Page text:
How to avoid these twin perils? The best answer is to structure exit clauses up front, along the lines of our advice above. But, if you have inherited one or more JVs that is already on a path toward unwind, here’s a blueprint to How to avoid these twin perils? The best answer is to structure exit clauses up front, along the lines of our advice above. But, if you have inherited one or more JVs that is already on a path toward unwind, here’s a blueprint to get you running for the exits. Companies should generally follow a three-step process to prepare for and execute exit negotiations (Exhibit 9).
Exhibit 9. JV Exit Process – Overview
Step 1 – Map Contractual Rights & Leverage
- Understand exit provisions
- Map own / partner exit rights
- Map own / partner other contractual leverage (e.g., veto / non-consent on budget, capex, services)
Step 2 – Gather Other Key Inputs & Analyses
- Identify natural buyers / sellers
- Map own / partner interests, currencies and tradables
- Map own / partner relationship strength and dynamics
- Identify key tax, accounting, legal (e.g., pensions), and risk management issues
Step 3 – Develop Exit Deal Options & Tactics
- Form / assess exit deal options
- Game out partner reactions to different approaches/tactics
- Develop tactics: Initial and fallback options, how to raise / position issue, who should communicate, timing and sequencing, communications strategy (if needed)
Step 4 – Execute
- Inform partners
- Negotiate the terms of exit or transfer
- Draft related agreements
- Communicate with investors and other key stakeholders
Source: Ankura Analysis of JV Legal Agreements
© Ankura. All Rights Reserved.
- Map contractual rights and leverage points. The first places to look for leverage are the exit clauses themselves – is an at-will exit possible, or are there clauses allowing exit based on performance? Is there a “sunset clause” allowing non-renewal of the agreements? It is important to review the contract for leverage points, such as veto rights, which can form the basis of various “hardball” strategies. For example, a partner that is angling to buy or sell might withhold approvals on capital spending or insist on reducing the JV budget. Another strategy that we have seen is to increase pricing on services or inputs supplied to the JV. A different leverage point is to use power over dividends and distributions to keep cash stuck in the JV or to take out cash so the JV cannot self-fund investment. We also see would-be sellers exerting as much control as they can over key decisions, in effect increasing the “governance tax” on the JV so that other partners lean to exiting. Sometimes, there are important carrots or sticks outside the JV context. For example, it may be possible to swap, taking a partner’s stake in a JV in exchange for another asset. Or, to offer to provide offtake at a fixed price, or access to JV technology, for a certain period to the partner, to reduce their risk of exiting.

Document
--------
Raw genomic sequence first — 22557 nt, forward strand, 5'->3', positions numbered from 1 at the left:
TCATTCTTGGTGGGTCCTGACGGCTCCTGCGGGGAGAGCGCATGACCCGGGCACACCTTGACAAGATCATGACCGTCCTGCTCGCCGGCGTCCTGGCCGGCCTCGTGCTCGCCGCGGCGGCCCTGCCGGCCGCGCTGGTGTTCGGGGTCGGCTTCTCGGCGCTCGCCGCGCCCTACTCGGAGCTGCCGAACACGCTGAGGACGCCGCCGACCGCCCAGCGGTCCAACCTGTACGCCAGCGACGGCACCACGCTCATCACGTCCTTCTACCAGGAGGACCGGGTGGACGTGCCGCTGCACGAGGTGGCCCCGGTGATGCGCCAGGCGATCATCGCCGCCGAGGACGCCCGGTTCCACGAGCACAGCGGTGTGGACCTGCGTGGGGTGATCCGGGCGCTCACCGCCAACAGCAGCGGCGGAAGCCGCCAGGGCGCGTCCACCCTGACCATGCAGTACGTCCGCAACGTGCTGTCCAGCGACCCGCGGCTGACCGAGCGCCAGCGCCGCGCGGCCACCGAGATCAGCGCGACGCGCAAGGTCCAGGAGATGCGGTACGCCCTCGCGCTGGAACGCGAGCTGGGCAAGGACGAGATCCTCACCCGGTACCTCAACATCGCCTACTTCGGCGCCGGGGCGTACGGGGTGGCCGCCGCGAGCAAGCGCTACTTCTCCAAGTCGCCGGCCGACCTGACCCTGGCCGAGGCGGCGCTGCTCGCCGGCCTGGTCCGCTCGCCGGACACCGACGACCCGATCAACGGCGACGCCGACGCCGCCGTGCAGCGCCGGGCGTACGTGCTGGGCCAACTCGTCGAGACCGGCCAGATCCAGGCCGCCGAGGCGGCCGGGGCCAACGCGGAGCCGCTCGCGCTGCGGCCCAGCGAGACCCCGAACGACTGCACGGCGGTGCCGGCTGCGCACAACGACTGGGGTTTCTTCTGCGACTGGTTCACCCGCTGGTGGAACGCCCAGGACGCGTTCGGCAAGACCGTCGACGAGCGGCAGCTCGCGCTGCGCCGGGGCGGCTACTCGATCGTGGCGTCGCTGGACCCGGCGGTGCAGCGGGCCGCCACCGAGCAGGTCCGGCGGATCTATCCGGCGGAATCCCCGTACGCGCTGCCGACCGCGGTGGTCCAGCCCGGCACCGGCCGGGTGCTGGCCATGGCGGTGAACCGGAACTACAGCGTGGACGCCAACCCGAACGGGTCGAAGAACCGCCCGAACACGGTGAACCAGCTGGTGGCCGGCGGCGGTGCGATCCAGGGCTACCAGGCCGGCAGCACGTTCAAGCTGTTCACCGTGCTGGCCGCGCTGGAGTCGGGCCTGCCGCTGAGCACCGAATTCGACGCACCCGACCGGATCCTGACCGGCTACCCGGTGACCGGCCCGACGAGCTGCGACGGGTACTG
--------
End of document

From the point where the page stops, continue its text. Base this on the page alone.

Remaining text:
- Gather other key inputs. Once having assessed leverage points, it’s important to consider which partner is the natural buyer or seller, and to understand each partner’s underlying interests in a transaction It is also a good time to assess if there are tax, legal, or accounting issues that would prevent a purchase or sale of the JV from taking place in the optimal way.
- Develop tactics carefully. Discussions about exiting a JV are a bit like discussing divorce with a partner – they are not words easily taken back. It is important to prepare the way, and hope for the best but plan for the worst. Managers should consider potential retaliation by the partner. They should consider “what if litigation occurs?” They should consider how to communicate (in person, by letter, in a Board communication, etc.) and also whether the intention is to offer choice (“we are considering exit, though could also be willing to sell to you”), a demand/ultimatum (“it is time to end the JV, or we will do xyz”), or a fait accompli (“we are exercising our unilateral right to exit”).
Exits from joint ventures aren’t always painful, or bad, but like death and taxes, they are usually unavoidable. Planning up front can make all the difference.
|↑1||Other related provisions may include post-exit obligations and liabilities (e.g., non-compete; transferability of assets/IP; post-exit services), voting matters, dispute, and deadlock procedures.|